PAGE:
In the brief time between when the alarm clock rings and the start of the day, we usually cherish those few extra moments of warmth in the sheets. However, soon enough we’re happy to be up and about, exploring the world around us. Similarly with religious studies, we may cling to the comforts of the past—what we find familiar in our faith—but then curiosity and conscience pull us to new revelations and sources of knowledge.
In these seventeen articles on things Mormon—prominent people, religious experience, memory, media, literature, and investigative theory—there is an obvious respect for the past and simultaneous desire to get to the bottom of things, to test the boundaries of knowledge. For instance, Jonathan Stapley and Kristine Wright look at the history of ritual healing within Mormonism, including the use of magic handkerchiefs and blessings performed by women. Matthew Bowman’s essay on “A Mormon Bigfoot” looks at the story retold in Sunday school and elsewhere about an early Church apostle who saw the biblical Cain. Brian Stuy examines Church President Wilford Woodruff’s account of the American founding fathers reaching from beyond the grave—a summons the prophet responded favorably to—requesting temple baptisms on their behalf. Unknown to Woodruff, this ordinance had been performed the year before. And Kathleen Flake looks at how the First Vision and other founding narratives were not emphasized in the Church until the twentieth century.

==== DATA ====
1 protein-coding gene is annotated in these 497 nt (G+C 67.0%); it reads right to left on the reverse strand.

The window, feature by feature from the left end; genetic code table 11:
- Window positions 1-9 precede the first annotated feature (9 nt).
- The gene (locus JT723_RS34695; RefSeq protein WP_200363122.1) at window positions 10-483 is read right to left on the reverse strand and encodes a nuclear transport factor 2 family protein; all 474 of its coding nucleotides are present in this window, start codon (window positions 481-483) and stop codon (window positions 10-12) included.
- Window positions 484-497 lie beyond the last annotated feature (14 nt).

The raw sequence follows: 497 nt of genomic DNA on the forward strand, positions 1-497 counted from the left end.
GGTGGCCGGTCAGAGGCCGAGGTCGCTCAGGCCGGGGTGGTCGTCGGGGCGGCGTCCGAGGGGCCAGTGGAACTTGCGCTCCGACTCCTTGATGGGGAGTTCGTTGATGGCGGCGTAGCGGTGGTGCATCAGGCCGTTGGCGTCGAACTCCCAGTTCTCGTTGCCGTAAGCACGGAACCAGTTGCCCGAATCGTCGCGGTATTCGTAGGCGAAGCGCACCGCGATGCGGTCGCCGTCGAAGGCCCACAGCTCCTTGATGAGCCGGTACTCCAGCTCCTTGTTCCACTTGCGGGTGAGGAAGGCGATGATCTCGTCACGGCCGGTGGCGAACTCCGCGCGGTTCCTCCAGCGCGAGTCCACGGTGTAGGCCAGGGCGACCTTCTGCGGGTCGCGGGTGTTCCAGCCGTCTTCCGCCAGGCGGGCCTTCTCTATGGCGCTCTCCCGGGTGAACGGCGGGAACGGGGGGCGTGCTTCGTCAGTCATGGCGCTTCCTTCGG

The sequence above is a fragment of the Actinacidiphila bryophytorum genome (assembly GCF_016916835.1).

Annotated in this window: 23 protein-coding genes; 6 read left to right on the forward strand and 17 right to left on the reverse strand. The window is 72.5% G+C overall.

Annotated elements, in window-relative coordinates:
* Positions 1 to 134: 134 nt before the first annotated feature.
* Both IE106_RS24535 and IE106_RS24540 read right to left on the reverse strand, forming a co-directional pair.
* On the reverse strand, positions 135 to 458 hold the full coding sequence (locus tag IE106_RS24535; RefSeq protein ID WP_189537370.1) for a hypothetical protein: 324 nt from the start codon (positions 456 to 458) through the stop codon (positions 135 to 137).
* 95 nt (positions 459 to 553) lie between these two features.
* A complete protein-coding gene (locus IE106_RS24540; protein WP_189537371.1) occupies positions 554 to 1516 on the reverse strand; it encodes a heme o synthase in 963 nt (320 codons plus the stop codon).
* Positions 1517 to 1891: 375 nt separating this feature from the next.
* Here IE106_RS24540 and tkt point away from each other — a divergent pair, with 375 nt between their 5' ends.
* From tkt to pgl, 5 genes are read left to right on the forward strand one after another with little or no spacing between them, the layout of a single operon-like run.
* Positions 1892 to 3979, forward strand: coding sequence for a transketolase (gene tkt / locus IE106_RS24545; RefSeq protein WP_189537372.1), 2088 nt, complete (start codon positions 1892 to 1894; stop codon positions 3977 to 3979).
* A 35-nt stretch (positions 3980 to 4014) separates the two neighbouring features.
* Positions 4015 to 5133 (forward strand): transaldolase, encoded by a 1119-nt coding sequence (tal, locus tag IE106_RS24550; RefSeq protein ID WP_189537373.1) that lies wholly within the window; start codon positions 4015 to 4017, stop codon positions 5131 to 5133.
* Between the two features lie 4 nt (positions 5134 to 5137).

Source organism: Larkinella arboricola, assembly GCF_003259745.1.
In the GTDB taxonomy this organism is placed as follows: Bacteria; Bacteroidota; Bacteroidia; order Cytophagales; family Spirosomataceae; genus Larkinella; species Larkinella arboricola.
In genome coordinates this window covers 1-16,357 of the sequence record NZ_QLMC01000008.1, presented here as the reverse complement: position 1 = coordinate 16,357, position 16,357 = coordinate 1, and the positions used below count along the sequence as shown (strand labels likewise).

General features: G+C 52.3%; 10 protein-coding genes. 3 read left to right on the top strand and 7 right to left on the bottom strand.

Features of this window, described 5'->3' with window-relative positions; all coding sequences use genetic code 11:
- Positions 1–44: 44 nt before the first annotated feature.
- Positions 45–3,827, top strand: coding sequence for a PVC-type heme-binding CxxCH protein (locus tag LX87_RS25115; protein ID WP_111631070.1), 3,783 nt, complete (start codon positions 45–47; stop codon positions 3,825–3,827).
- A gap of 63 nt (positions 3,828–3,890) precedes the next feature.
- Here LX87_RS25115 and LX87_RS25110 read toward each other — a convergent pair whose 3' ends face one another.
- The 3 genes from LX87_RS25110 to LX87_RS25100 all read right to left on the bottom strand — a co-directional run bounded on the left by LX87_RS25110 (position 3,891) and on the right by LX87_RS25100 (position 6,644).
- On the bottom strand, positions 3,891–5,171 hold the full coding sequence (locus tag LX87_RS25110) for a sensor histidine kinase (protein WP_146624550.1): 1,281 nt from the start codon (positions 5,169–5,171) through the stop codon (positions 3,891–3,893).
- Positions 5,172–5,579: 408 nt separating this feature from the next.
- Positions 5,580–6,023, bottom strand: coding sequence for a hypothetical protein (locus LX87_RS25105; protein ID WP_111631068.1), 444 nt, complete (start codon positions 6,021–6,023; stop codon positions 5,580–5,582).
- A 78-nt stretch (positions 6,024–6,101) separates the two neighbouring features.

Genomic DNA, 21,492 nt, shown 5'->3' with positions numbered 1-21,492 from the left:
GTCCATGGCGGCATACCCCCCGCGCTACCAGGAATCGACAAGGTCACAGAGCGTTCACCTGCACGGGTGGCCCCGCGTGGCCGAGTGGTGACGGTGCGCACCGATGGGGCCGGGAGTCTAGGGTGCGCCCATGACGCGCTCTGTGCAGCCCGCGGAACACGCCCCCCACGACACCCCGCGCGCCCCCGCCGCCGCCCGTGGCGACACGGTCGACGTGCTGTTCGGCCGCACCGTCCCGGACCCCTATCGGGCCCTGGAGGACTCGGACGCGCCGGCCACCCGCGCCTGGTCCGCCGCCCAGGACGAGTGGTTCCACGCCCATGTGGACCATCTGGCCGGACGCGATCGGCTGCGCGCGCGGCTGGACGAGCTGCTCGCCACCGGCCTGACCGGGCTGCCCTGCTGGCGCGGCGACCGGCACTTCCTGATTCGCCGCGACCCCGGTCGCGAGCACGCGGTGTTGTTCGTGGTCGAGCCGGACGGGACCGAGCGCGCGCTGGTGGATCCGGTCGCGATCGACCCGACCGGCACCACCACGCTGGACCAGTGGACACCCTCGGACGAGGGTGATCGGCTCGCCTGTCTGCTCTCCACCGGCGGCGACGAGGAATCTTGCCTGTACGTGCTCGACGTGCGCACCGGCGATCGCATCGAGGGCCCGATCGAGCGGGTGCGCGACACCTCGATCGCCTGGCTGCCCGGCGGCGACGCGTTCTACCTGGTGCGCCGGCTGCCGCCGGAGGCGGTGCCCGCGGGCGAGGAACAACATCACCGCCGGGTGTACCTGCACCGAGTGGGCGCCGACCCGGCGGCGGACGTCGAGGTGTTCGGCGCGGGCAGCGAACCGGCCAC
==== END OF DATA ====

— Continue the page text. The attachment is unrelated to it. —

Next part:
Other contributors include Gary James Bergera, Martha Bradley, Newell Bringhurst, Samuel Brown, Claudia Bushman, Brian Cannon, Douglas Davies, Rebecca de Schweinitz, Lawrence Foster, Reinhold Hill, and Jacob Olmstead.
Stephen C. Taysom is a professor of religious studies at Cleveland State University. He is the author of Shakers, Mormons, and Religious Worlds: Conflicting Visions, Contested Boundaries and a contributor to Telling the Story of Mormon History. He has published in BYU Studies, Dialogue: A Journal of Mormon Thought, Mormon Historical Studies, and the Western Historical Quarterly. He and his family live in Shaker Heights, Ohio.